Guest Post by Tim Handorf
When I was an undergraduate, I knew from the very beginning I wanted to study English. Most of my friends were tepid in their own choices, and changed majors several times before settling with subjects like Economics or Psychology. Others wanted to study something else but were influenced by their parents to study a major that would provide more immediate material gains.
When I told my parents my intentions to study English, my father deadpanned, "That's all?" I asked him what he meant by that, and he responded, "Why not minor in English and study something else more useful, like Business?" I was taken aback. I didn't know how, exactly, to respond to his question.
Of course, in a way, he was absolutely right. Studying literature or creative writing for its own sake doesn't result in obvious job prospects. Eventually, however, I formed a coherent enough argument favoring my choice of study, that even my parents -- a very traditional bunch -- eventually supported me wholeheartedly.
One thing to remember when you decide to throw your lot in with literature or writing is that chances are, you won't become a world-famous novelist. At the same time, however, no one goes or should go into a university literature or writing program with the idea that pursuing fame and fortune is our natural next step.
We do it because we do care about the written word. We understand that taking in the world and its details and expressing it clearly, thoughtfully, even creatively, using our own signature mark, is meaningful, even if we don't eventually do it to earn our daily bread. That is not to say that we cannot always dream. And the carefully study of letters is a necessary first step in finding our own voice. We cannot, after all, pen something extraordinary without knowing what has come before.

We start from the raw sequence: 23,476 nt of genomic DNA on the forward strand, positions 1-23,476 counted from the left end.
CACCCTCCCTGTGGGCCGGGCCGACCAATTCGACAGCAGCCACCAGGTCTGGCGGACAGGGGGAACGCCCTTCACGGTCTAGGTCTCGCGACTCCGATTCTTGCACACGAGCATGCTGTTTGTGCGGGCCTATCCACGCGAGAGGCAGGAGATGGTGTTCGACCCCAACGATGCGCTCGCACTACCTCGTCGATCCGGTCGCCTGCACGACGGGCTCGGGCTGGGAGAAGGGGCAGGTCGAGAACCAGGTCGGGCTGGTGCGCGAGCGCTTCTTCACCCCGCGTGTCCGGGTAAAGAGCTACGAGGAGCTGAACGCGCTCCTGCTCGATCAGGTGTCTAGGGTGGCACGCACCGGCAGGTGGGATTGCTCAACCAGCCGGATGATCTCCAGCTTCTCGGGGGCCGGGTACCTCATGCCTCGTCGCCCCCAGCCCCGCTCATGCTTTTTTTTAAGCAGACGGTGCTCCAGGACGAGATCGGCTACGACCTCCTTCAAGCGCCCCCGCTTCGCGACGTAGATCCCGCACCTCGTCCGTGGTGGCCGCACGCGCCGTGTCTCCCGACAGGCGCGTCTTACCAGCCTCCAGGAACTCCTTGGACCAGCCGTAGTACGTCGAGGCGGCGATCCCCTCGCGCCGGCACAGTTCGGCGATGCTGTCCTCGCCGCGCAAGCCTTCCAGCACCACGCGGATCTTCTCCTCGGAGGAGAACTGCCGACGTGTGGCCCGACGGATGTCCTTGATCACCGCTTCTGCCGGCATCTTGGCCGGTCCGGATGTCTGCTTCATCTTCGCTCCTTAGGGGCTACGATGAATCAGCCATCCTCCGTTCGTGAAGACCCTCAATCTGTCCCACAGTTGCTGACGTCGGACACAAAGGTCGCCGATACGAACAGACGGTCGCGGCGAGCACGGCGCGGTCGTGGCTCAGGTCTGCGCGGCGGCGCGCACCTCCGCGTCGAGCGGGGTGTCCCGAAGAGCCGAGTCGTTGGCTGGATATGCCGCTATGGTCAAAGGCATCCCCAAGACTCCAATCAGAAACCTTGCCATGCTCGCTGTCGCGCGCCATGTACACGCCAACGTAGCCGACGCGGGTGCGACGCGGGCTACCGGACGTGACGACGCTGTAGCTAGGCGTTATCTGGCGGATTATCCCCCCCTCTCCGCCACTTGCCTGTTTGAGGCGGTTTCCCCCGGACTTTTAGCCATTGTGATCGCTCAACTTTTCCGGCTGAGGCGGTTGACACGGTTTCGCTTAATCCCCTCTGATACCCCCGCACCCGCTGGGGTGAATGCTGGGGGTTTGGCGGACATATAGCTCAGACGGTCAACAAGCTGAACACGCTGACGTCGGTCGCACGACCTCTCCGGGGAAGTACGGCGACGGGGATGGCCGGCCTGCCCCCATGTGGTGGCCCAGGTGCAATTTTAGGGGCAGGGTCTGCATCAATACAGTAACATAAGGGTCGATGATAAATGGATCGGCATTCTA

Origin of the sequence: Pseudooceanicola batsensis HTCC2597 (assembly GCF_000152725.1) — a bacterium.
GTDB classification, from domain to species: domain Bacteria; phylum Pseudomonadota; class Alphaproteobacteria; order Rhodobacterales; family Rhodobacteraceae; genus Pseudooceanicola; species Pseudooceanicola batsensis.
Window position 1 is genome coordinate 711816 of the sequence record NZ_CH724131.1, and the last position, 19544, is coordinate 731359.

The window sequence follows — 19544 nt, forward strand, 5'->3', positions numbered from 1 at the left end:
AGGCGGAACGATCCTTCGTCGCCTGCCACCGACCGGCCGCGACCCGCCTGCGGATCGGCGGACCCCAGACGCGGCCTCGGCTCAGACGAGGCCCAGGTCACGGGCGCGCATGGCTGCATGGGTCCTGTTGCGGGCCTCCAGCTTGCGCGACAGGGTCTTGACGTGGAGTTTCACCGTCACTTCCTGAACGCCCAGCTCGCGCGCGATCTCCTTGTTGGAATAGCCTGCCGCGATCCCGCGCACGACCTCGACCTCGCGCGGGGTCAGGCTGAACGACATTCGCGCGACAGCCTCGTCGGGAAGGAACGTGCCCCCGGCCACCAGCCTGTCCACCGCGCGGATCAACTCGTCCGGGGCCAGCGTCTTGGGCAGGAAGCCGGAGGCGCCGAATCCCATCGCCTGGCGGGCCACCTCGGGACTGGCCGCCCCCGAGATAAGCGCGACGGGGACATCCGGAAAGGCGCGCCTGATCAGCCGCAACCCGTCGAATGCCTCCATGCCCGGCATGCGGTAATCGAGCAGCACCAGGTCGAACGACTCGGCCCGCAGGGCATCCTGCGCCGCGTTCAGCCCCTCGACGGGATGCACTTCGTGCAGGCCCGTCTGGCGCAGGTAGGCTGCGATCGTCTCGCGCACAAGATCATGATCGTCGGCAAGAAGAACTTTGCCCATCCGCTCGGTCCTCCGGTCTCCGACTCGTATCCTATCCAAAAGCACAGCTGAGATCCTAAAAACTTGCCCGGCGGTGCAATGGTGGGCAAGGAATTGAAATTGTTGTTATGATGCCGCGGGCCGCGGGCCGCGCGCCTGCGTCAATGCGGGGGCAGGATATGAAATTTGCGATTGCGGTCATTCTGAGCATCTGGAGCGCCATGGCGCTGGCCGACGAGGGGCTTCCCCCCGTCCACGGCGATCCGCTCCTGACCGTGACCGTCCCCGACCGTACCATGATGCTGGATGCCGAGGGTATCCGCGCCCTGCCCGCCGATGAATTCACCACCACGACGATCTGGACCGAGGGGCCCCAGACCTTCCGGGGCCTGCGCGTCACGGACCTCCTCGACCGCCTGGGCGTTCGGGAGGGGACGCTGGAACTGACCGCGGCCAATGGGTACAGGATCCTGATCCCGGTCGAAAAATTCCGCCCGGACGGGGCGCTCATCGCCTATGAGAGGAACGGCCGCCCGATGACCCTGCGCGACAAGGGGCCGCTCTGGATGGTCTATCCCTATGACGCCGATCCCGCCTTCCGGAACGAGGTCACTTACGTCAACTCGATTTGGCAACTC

To counter the old folks' assumptions that paying a lot of money for a college degree only to end up as a starving artist is quite easy. What I did was throw at them some of the latest research. Parents love research. For example, take Daniel H. Pink's book A Whole New Mind: Why Right-Brainers Will Rule the Future. Pink, a former speechwriter for Al Gore, who now writes for several leading publications analyzing future trends in business and technology, argues that we are now moving beyond the Information Age to the Conceptual Age. By this he means that those who have developed the capacities for empathy, creativity, and are able to take information and discern some meaning from it will be most successful. And are these tasks not exactly what a degree in English or Creative Writing prepares us for?
So if your parents, friends, or even you yourself are struggling to figure out the purpose behind a course of study in literature, rest assured that you will have a host of opportunities, even if you don't end up writing fiction or poetry for a living. If you can synthesize information, if you can communicate it clearly and inventively, then the future is yours.